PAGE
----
What is the difference between “wie” and “als”?

comparisonsIn English we speak about things that are as big as something else but bigger than.

In German we use the term “als” (that unfortunately looks suspiciously like as…as) for the latter case, i.e. when things are

kleiner als = smaller than

schneller als = faster than

Please notice that for the comparative form we just add an “-er” regardless of how long the adjective is. For longer adjectives of two syllables or more English often uses the more … than format but German is a bit more consistent in its approach here

interessanter als = more interesting than

We would never speak of something being “mehr interessant als”! Beware of this as this is a common mistake for people learning German coming from an English language background.

When things are on an even scale we use the format “so [adjective] wie” or alternatively “genauso [adjective] wie”

so teuer wie = as expensive as

so erfolgreich wie = as successful as

so schön wie = as beautiful as

genauso gut wie = as good as

Mind you, listen closely and you’ll notice that there are actually a good number of Germans who mistakenly say stuff along the lines of: “Das Buch war viel interessanter wie der Film” or even: “Das Buch war viel interessanter als wie der Film”.

Just because even native speakers may occasionally mess up in that department should not stop you from using the forms correctly. So if you discuss a book and its cinematic adaptation you will properly say:

Das Buch war viel interessanter als der Film. The book was more interesting than the film.

Or:

Der Film war (genau)so interessant wie das Buch. The film was just as interesting as the book.

For Pete’s sake….

danger

Ah, those nasty prepositions……

Did you ever want to translate “for” but weren’t too sure whether to use the German “für” or “vor”….. just to discover the answer was neither but something completely different?

The trouble with this one is that sometimes “for” does indeed translate as “für” (or indeed “vor”) but often it doesn’t. A whole booklet could be written just about the pitfalls of translating prepositions in general but “for” in particular stands out as one of the chief offenders. With the limited amount of space we have available here, just a few words of advice.

As a general rule of thumb: Anytime you need to translate “for”, make sure you take a quick mental step back to ensure that you really pick the correct translation in this case.

In a lot of instances the term is used in connection with time:

I’ve been waiting here for the last ten minutes.

In this situation we first of all use “seit” in German and instead of the English perfect tense we use the German present tense:

Ich warte hier seit zehn Minuten.

“Seit” is used to mark the beginning of an event and therefore roughly translates as “since”. Some other examples:

Seit Weihnachten rauche ich nicht mehr. (I haven’t smoked since Christmas.)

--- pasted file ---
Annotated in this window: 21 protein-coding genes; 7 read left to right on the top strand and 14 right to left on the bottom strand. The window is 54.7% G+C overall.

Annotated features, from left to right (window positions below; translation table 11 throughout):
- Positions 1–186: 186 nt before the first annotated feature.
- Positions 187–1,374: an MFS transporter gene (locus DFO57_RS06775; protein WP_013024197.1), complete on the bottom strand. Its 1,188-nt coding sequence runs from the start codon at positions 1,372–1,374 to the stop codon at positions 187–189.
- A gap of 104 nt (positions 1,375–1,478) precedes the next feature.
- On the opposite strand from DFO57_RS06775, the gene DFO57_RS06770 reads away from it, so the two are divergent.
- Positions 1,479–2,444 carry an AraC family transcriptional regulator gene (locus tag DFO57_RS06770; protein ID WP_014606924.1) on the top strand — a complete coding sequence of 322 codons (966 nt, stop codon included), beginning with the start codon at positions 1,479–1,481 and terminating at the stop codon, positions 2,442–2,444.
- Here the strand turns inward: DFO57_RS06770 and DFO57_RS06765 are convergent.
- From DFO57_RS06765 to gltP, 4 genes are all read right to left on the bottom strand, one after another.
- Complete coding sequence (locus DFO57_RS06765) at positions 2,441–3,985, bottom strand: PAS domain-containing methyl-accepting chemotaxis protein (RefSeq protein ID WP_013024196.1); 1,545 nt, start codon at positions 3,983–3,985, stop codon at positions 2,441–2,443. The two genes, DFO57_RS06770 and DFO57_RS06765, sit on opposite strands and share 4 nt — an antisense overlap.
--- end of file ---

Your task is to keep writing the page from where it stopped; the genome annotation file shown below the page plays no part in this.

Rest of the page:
Seit 1995 lebe ich in Irland. (I’ve been living in Ireland since 1995.)

On top of the choice of words, it is also very easy to confuse the tenses. Remember: the German perfect tense is used predominently in spoken language to express a past that is dead and gone.

Ich habe letztes Jahr mein Abitur gemacht. (I passed my Abitur/Leaving Cert last year.)

The English perfect tense on the other hand refers to something that started in the past but is continuing into the present: In the example above, the speaker started waiting ten minutes ago and continued to wait until now. And for that we use the present tense in German.

Did I just write “ten minutes ago”?

If we were to translate this expression we would use “vor”:

Ich habe Maria vor zehn Minuten gesehen. (I saw Maria ten minutes ago – German perfect tense! – but now she is gone.)

In English we also use “for” to describe the length of time something took, e.g. “I lived in Germany for three years.”

In that instance we would generally translate this as “[length of time] lang”.

Ich habe drei Jahre lang in Deutschland gewohnt.

We also use “vor” when we mean “in front of” with regards to locations.

Das Auto steht vor dem Haus. (The car is in front of the house.)

There are also lots of other expressions where we use either “vor” or “für” in German but do not use “for” in English (e.g.“vor etwas Angst haben” – to be afraid of something) so caution must always prevail whenever any of these prepositions are coming out of the woodworks.

The (slightly) easier way to learn German adjective endings

Learning the right endings for German adjectives is probably one of the most difficult challenges in tackling the language.

Why?

Well, if you need to learn e.g. the cases of German nouns you need to know which of the four cases you have to use and then choose the right form depending on whether the noun is masculine, feminine or neuter and if we have a singular or plural form.

That means you have to come to terms with 4x3x2=24 possible case forms. Quite a lot, eh?